5 Things You Should Know Before You Flip A Property

1. Money is made at the buy, not the sell of your flip. When flipping a house your money is made at the purchase not at the sell of the house. So, many times people buy a house with the intensions of making a huge profit only to find out that they could not make any money after all the renovations because the purchased price of the house was to high. When you purchase your property you need to be sure that you buy the house with enough money to make renovations, have carrying cost, and add about 5 $6,000. Now, cost is at $147,000, and that is if everything goes as planned. Profit is under 10,000 dollars. The mistake was made at the purchase at the home, not the sell.

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Buying Pre Foreclosures

Pre foreclosures are known as properties that have reached the final stages before they get repossessed or taken back by the lender or bank. The owner is still in complete control of the property or home, although the bank or lender will repossess the home if the owner doesn’t attempt to rectify the situation. Normally, if the owner makes things right with payment, the pre foreclosure will settle and things will go back to normal.

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‘Zombie’ Foreclosures Haunt Housing Market

A new study finds that 301,874 “zombie” homes—properties where home owners receive foreclosure notices and move out, leaving the home vacant and deteriorating—exist in the U.S.

The state with the highest number of “zombie” properties is Florida, with 90,556 vacant homes in foreclosure, according to data by RealtyTrac, in their first analysis of “zombie” properties. Illinois ranks second with 31,668 “zombie” properties and California ranks third with 28,821.

However, Kentucky leads overall in percentage of zombie properties; abandoned homes represent 54 percent of Kentucky’s total foreclosure inventory. Abandoned foreclosures also represent 50 percent or more of the properties in foreclosure in Washington, Indiana, Nevada, and Oregon, according to RealtyTrac.

In January, Reuters reported a problem with “zombie” titles—home owners who received a foreclosure notice and walked away from their home but did not realize their names remained on the deed and they were still financially liable for the property. In some cases, the banks never ultimately pursued the foreclosure, but the home owners were unaware of that since they already had moved out.

RealtyTrac counted any property that had been in foreclosure longer than the state average and that showed no significant recent activity on it as a “zombie” property in its report.

“I think the empty foreclosures is less of a long-term threat but it certainly is affecting individual communities and neighborhoods,” says Daren Blomquist, RealtyTrac’s vice president.

Source: “More than 300,000 homes are foreclosed ‘zombies,’ study says,” Reuters (March 28, 2013)

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Foreclosed Home Owners Are Back and Want to Buy Again

Home owners who once lost their home to foreclosure have returned to the market, eager to buy once again. 

These “boomerang buyers” could make up a large number of the future housing market, considering their numbers. Since the housing crash, 4.8 million borrowers have lost their home to foreclosure and 2.2 million did a short sale, according to RealtyTrac data.

As these borrowers get their finances in shape, repair their credit scores, and save up for a down payment, they’ll be looking to buy again, but their struggle will be over when they’ll be eligible to buy again.

Fannie Mae and Freddie Mac require those who once defaulted on their mortgages to wait five years and have a minimum of a 680 credit score and a 10 percent down payment. If they don’t have all that, they’ll have to wait seven years to qualify again. By seven years, a foreclosure is removed from a person’s credit report.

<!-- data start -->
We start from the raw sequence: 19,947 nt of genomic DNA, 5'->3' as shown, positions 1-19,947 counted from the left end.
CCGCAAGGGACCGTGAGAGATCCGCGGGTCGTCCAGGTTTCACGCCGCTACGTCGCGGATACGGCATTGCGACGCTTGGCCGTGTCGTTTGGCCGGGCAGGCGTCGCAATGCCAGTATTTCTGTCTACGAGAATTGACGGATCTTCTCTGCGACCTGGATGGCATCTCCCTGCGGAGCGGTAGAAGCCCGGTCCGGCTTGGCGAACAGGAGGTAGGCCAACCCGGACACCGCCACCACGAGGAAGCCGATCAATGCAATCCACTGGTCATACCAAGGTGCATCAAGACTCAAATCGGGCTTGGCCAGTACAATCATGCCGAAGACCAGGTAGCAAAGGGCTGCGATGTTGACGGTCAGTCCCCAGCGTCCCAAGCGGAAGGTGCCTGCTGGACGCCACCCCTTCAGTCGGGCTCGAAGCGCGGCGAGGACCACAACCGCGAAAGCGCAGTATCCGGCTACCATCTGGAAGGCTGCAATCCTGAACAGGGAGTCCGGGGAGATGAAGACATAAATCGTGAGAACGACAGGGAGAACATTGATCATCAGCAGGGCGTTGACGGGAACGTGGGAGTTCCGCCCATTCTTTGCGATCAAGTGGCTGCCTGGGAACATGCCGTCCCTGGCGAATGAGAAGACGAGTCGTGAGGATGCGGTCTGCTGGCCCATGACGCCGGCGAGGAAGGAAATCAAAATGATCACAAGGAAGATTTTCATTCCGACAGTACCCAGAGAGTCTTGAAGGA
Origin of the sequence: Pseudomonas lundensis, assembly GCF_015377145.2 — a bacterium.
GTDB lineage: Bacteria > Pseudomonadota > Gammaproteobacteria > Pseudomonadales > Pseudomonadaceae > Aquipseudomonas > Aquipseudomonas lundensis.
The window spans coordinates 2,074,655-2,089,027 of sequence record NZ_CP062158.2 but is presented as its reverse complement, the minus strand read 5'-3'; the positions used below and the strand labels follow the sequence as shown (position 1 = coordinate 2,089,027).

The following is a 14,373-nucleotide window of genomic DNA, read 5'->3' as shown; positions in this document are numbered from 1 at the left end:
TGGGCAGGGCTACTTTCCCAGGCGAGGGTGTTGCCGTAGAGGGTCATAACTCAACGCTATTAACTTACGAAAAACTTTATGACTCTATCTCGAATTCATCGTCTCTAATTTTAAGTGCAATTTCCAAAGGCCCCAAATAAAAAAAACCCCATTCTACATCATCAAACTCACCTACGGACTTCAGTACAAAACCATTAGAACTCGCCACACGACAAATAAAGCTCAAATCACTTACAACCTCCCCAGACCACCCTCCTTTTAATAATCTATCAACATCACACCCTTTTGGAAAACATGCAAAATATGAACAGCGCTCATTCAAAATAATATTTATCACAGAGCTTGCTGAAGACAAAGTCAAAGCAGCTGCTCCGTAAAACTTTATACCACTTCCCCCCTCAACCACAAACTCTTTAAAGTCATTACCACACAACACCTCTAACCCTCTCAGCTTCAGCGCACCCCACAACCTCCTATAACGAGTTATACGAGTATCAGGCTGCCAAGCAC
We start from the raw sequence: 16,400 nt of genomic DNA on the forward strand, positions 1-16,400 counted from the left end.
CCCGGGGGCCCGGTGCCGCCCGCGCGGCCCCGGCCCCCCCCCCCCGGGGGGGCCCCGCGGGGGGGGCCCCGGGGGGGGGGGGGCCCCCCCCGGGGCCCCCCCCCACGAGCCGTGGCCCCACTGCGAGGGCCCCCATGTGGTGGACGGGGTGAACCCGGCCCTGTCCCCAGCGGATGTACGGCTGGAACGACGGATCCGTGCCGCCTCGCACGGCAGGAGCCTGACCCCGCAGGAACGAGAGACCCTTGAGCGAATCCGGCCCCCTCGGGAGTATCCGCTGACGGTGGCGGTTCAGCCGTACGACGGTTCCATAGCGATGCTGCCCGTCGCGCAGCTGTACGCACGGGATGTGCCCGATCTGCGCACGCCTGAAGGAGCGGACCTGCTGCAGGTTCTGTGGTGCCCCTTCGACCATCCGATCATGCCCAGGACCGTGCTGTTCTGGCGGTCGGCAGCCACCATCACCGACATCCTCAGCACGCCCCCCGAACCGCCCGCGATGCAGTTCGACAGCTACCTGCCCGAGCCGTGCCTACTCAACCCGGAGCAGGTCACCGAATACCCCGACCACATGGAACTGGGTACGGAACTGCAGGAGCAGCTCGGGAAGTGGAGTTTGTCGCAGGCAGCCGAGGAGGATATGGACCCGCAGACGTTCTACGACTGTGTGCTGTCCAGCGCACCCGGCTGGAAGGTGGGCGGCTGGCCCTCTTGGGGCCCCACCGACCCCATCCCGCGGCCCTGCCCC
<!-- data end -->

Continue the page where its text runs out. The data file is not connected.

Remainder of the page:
But if a defaulter can show the foreclosure was due to a hardship — like losing a job or illness — the wait may be reduced to three years, CNNMoney reports.

And some home owners have even be able to buy again after just two years of losing their home to foreclosure. For example, one Palmdale, Calif., couple says that after losing their home to foreclosure due to an illness that made it difficult for one spouse to work, they were able to buy again after two years. During those two years of being sidelined by the housing market, they made sure to pay all their bills on time, repair their credit score, and get their finances back in shape. They were able to qualify for a Veterans Administration-backed loan.

“[After bankruptcy], foreclosure is one of the things that hits your credit score the hardest,” says Anthony Sprauve, a spokesman for FICO. For example, foreclosures and short sales can decrease a credit score by anywhere from 85 to 160 points.

Source: “Boomerang buyers return to market after foreclosure,” CNNMoney (March 11, 2013)


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Big Discounts on Foreclosures Fading, Economist Says

Home buyers may not get as great of a deal on a foreclosure as they once did, according to Paul Diggle from Capital Economics in a new report.

Foreclosure starts are falling and the inventory of foreclosures has been decreasing, which has caused the discount on foreclosures to lessen.

The discount on foreclosed homes compared to other homes has fallen to a 12 percent average, according to Diggle. That was about the same percentage prior to the housing crash, he says. Last year the foreclosure discount averaged about 30 percent.

“Ultra-low mortgage interest rates and steady, if not spectacular, job creation could mean that the delinquency rate and foreclosure start rate are falling quickly,” Diggle writes.

Source: “Those Amazing Deals on Foreclosed Homes Are Disappearing,” Business Insider (March 7, 2013)

Search foreclosure homes in Northern VALooking for a bargain? You might find one in the foreclosures.

Foreclosures and bank-owned homes for sale

Potential Short Sales

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Foreclosure Crisis ‘Now Well Past the Peak’